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Cablegate: Mexican Federal and State Authorities Move

VZCZCXRO5330
RR RUEHCD RUEHGA RUEHGD RUEHHA RUEHHM RUEHHO RUEHJO RUEHMC RUEHNG
RUEHNL RUEHPOD RUEHQU RUEHRD RUEHRS RUEHTM RUEHVC
DE RUEHME #0126/01 0171638
ZNR UUUUU ZZH
R 171638Z JAN 08
FM AMEMBASSY MEXICO
TO RUEHOT/AMEMBASSY OTTAWA 2352
RUEHHO/AMCONSUL HERMOSILLO 3881
RUEHNG/AMCONSUL NOGALES 0577
RUEHC/SECSTATE WASHDC 0165
RUEHC/DEPT OF LABOR WASHDC
INFO RUCNCAN/ALL CANADIAN POSTS COLLECTIVE
RUEHXC/ALL US CONSULATES IN MEXICO COLLECTIVE
RUEHXI/LABOR COLLECTIVE
RHMFIUU/CDR USSOUTHCOM MIAMI FL
RUCPDOC/DEPT OF COMMERCE WASHDC
RHMFIUU/DEPT OF ENERGY WASHINGTON DC
RUEAHLA/DEPT OF HOMELAND SECURITY
RHEHNSC/NSC WASHDC

UNCLAS SECTION 01 OF 03 MEXICO 000126

SIPDIS

SIPDIS

DEPT FOR DRL/AWH AND ILCSR, WHA/MEX AND USDOL FOR ILAB

E.O. 12958: N/A
TAGS: ELAB ECON PHUM PGOV PINR MX
SUBJECT: MEXICAN FEDERAL AND STATE AUTHORITIES MOVE
AGRESSIVELY AGAINST STRIKING MINERS

REF: 07 MEXICO 1927

MEXICO 00000126 001.2 OF 003


1. SUMMARY: On January 11, several hundred federal and state
policemen in the northwestern Mexican state of Sonora stormed
the approximately 1300 striking workers at the Cananea copper
mine. The strike at the Cananea mine began in July 2007.
GOM federal labor authorities have previously used minor
technicalities to declare the Cananea strike illegal but the
striking miners union successfully obtained a court ordered
injunction against the declaration. This time, although a
new federal labor authority declaration against the unionized
workers gave them 24 hours to end the strike and return to
their jobs, rather than risk being restrained by another
injunction, the January 11 police action began just a few
hours after the labor authorities issued their ruling. The
workers at the Cananea mine claim they are striking for
better pay and over poor health and safety conditions.
However, most informed observers strongly believe the strike
is also part of an effort to support the head of the union
who is in self-imposed exile in Canada awaiting the
resolution of federal corruption charges. According to
various media reports the strike at Cananea is costing the
mine,s owners over USD 3 million per day. At this point the
miners union has again obtained an injunction upholding the
legality of the strike but in the meantime federal and state
police now occupy the mine and several hundred workers have
reportedly crossed the picket line. This appears to be the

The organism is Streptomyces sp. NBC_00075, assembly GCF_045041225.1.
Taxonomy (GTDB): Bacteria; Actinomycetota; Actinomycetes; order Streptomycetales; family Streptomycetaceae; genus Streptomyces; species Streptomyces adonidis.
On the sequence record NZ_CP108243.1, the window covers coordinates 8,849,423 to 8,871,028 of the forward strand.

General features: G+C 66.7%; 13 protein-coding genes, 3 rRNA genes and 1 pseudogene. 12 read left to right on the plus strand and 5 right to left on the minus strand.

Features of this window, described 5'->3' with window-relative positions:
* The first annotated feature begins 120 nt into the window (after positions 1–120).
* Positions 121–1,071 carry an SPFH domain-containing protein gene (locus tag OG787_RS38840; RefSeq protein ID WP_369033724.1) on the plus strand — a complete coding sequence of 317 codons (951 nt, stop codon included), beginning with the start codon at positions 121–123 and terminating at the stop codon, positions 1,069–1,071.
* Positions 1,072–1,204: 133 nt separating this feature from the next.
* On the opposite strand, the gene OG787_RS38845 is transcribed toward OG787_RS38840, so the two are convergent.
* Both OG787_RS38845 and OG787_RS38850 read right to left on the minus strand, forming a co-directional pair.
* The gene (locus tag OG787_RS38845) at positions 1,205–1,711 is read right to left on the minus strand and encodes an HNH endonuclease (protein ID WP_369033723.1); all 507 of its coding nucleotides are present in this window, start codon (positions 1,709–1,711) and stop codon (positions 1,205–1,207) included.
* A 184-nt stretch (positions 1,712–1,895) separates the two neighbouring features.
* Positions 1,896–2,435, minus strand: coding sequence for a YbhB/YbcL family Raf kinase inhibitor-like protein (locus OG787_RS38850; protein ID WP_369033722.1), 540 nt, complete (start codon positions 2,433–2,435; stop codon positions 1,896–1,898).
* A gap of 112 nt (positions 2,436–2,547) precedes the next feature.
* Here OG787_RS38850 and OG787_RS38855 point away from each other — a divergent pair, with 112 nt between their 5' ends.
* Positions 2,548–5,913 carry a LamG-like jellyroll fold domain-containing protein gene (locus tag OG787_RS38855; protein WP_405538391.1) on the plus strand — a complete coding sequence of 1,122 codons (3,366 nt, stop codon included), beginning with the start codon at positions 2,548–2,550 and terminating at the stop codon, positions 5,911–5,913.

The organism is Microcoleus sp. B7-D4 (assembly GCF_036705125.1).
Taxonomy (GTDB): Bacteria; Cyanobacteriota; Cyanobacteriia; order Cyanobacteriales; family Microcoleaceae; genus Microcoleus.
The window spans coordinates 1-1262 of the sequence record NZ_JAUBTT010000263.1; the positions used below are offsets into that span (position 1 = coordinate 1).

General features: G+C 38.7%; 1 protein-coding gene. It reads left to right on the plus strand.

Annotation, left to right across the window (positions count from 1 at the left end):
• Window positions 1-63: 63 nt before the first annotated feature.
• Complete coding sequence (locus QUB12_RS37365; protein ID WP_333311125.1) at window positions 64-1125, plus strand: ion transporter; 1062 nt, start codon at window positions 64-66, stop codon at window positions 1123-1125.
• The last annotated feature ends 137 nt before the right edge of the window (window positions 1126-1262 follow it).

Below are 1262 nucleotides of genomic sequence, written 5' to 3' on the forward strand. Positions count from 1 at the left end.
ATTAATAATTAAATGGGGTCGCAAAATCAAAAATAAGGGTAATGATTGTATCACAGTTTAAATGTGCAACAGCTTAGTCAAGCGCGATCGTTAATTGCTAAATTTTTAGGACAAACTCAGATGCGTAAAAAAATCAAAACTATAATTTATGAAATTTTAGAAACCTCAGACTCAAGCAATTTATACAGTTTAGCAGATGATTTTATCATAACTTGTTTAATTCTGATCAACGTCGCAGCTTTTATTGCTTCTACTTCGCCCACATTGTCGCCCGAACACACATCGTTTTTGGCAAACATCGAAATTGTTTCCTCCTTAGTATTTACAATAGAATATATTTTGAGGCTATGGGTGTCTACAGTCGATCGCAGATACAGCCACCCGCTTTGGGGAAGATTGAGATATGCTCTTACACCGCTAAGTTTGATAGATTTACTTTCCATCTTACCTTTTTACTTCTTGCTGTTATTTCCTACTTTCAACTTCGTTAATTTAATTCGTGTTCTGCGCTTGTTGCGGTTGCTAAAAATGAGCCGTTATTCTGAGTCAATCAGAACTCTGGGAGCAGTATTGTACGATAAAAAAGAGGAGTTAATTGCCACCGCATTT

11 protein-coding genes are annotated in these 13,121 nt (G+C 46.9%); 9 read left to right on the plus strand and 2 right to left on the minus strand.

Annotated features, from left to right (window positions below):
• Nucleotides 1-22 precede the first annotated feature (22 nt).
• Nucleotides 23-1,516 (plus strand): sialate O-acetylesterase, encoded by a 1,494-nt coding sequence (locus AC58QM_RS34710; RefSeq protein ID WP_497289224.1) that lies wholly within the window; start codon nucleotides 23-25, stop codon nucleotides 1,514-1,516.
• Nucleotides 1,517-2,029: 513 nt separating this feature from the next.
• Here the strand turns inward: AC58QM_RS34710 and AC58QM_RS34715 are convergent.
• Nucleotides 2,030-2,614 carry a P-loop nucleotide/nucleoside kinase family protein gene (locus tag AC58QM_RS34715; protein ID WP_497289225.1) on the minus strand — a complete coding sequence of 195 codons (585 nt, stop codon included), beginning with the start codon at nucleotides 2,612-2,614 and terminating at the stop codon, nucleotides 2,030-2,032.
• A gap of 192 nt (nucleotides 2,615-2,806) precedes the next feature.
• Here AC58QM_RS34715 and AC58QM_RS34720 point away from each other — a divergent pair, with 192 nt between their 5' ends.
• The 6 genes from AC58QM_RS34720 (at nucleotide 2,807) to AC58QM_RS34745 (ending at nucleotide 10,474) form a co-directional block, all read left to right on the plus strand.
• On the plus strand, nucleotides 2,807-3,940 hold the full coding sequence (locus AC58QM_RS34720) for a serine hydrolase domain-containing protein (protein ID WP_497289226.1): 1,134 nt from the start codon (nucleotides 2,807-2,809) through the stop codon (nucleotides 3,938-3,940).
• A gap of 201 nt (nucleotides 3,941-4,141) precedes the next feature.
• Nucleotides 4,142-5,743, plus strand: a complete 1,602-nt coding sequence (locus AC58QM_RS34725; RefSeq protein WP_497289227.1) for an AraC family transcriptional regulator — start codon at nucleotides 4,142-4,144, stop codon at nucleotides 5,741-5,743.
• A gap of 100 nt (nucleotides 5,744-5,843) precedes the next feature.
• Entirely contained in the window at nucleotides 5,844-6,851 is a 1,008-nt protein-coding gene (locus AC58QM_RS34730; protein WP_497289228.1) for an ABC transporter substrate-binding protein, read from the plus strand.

first time the government of President Calderon has used
force to intervene in a labor dispute. END SUMMARY.


THE ROOTS OF A LONG-RUNNING STRIKE
----------------------------------

2. In July of 2007 the unionized workers at the Cananea
copper mine in the northwestern Mexican state of Sonora went
on strike. The striking workers belong to the National Union
of Miners and Metalworkers of the Mexican Republic
(SNTMMSRM). Until September of 2007, the SNTMMSRM had been
the only such union in Mexico and it is still the country,s
largest miners and metalworkers union. The official reason
for the strike was to demand better pay and to protest poor
health and safety conditions. Both the owners of the Cananea
mine and some responsible elements with the GOM,s federal
labor authorities dismissed these claims as unfounded.
However, in October 2007 a bi-national delegation of health
and safety experts from Mexico and the U.S. visited the
Cananea mine and did preliminary health screening for 68 of
the 1300 strikers. The delegation documented unsafe working
conditions in the open-pit mine and processing plants where
workers were exposed to high levels of airborne silica, which
can cause fatal diseases like silicosis and lung cancer.
3. The seriousness of the claims regarding unsafe working
conditions notwithstanding, most informed observers and the
GOM,s Secretariat of Labor believe the strike is also part
of an effort to support the Secretary General of the
SNTMMSRM, Napoleon Gomez Urrutia. The leader of the SNTMMSRM
has been extremely critical of Grupo Mexico, the parent
company which owns the Cananea mine, and has gone to great
lengths to obtain favorable treatment for (himself and) the
union during collective bargaining negotiations. Gomez is
currently in self-imposed exile in Canada awaiting the
resolution of federal corruption charges for allegedly
embezzling USD 55 million in union pension funds. GOM
efforts to have Canada extradite Gomez have thus far been
unsuccessful due to a lack of compelling evidence and many
(but not all) of the changes against the SNTMMSRM leader have
been dismissed on appeal in Mexican federal courts.
4. Cananea is the largest copper mine in Mexico and it
employs some 1300 workers. It has a production capacity of
140,000 metric tons a year of copper concentrate and about
50,000 metric tons of refined copper. The Cananea strike is
reportedly costing the company an estimated USD 3 million a
day in lost sales, and also led it to lower its overall
copper target for 2007 from 670,000 metric tons to 620,000
metric tons at the most. The Cananea mine is owned by the
Southern Copper Corp. a publicly traded mining company based
in Phoenix, Arizona that is itself majority owned by Grupo

MEXICO 00000126 002.2 OF 003


Mexico. Because of the size of this operation Cananea,s
owners have repeatedly sought help from Mexican federal labor
authorities and from the state government of Sonora to try
and resolve its dispute with the union.

FEDERAL AND STATE ACTION AGAINST STRIKING MINERS
--------------------------------------------- ---

5. Mexico,s constitution guarantees freedom of association
and the right to strike. The statutes that codify these
rights are contained in Mexico,s &Federal Labor Law.8 In
order to exercise the right to strike, Federal Labor Law
establishes various administrative requirements, the two most
important in this case being: (1) that only officially
recognized unions can call for a strike and (2) before a
strike can be considered legal a union must receive approval